1- Glaciations: This phenomenon appears in regions close to the poles. The last glaciations covered North America but also Northern Europe and Asia. On an earth-like planet, places far from the poles are not affected unless the temperatures drop to a very low point.
Our planet had several ice ages in the past. This creates a movement of the ice sheets. They move south when the temperature gets colder. When they melt, they start moving again. All the movements cause erosion and can move a large amount of land with it. The fjords in Norway are a good example of this process.
When they melt, sometimes the water can reach the ocean, but not always. The natural geography of the land, but also the weight and movement of the ice can lead to the creation of lakes when the ice is melting. That is why Canada and Finland have so many lakes.
2- Water flow: It is important to know that water is always flowing downhill and always use the shortest route available to reach the sea, or the closest large water body. The shortest route depends on the surrounding landscape, an obstacle can prevent water from flowing in a particular direction, such as a higher elevation. Rivers rarely splits and if they do, it's generally on small rivers and it's only temporary. The erosion process will be uneven and eventually, there will be only one river.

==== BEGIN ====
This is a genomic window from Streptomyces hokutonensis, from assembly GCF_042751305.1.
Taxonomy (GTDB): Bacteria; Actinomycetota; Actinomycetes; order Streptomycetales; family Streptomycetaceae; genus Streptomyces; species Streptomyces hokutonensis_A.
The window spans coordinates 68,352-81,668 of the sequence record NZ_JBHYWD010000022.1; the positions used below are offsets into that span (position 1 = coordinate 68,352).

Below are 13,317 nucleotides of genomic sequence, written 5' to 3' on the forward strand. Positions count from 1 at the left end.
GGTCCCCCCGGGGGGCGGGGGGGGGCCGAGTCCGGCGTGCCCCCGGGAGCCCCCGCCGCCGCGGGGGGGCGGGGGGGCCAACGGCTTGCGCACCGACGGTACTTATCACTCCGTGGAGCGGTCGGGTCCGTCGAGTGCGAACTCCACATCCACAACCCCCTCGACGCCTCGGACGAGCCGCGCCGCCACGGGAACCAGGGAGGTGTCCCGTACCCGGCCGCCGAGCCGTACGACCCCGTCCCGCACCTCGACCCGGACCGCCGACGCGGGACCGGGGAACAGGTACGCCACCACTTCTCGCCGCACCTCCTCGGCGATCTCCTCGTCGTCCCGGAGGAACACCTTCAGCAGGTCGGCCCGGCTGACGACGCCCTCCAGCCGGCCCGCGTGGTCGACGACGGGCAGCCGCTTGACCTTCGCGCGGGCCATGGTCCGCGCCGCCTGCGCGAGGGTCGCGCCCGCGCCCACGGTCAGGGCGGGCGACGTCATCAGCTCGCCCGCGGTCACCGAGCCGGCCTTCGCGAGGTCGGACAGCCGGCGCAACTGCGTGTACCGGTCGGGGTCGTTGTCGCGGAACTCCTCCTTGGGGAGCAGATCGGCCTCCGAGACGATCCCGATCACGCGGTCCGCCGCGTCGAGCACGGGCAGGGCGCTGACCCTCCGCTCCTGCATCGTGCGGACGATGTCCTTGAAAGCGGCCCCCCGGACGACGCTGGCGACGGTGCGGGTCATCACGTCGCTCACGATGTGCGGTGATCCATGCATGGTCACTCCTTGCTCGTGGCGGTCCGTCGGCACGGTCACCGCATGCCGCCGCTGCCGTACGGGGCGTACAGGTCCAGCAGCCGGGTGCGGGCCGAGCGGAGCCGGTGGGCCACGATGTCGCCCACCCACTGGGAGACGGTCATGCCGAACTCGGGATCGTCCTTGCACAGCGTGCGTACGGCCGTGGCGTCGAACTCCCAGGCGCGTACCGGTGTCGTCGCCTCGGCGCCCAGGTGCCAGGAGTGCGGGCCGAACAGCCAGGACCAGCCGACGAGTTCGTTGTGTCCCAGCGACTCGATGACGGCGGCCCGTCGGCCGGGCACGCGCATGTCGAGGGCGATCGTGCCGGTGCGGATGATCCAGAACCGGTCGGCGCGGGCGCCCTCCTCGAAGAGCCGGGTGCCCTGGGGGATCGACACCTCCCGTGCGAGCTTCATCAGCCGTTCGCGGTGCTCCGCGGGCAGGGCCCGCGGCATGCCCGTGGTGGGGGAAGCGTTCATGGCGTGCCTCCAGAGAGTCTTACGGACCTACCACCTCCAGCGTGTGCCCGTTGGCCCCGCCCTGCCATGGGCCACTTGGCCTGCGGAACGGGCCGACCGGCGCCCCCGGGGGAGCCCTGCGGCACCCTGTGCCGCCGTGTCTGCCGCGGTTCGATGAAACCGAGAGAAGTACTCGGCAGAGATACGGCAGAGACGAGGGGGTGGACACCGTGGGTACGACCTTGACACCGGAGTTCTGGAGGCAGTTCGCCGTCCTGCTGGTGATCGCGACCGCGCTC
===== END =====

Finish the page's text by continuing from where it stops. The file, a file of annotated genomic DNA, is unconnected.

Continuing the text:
More about river bifurcation can be found here: How (un)likely is a split of one major river into two others?
The exception for this is the delta. Deltas are form with the accumulation of sediments carried by the river (dirt, sand, organic sediments). The formation of the delta can be temporary or permanent depending on the origins of the sediments.
Lastly, the flow of water erodes the landscape. Younger rivers tend to be straight with smoother banks. Older rivers are more sinuous and can have steep banks due to erosion. Some river, old enough can create deep valleys.
On lakes: lakes tend to have only one output river (if any). Since water always take the shortest route, you are unlikely to have to have two places at the same dept.
3- The freeze/unfreeze cycle can also create interesting formation such as the pingo. The water into the ground changes the shape of the land at each cycle :
But they are usually too small to be represented in most maps.
*These are the factors I know but there could be others.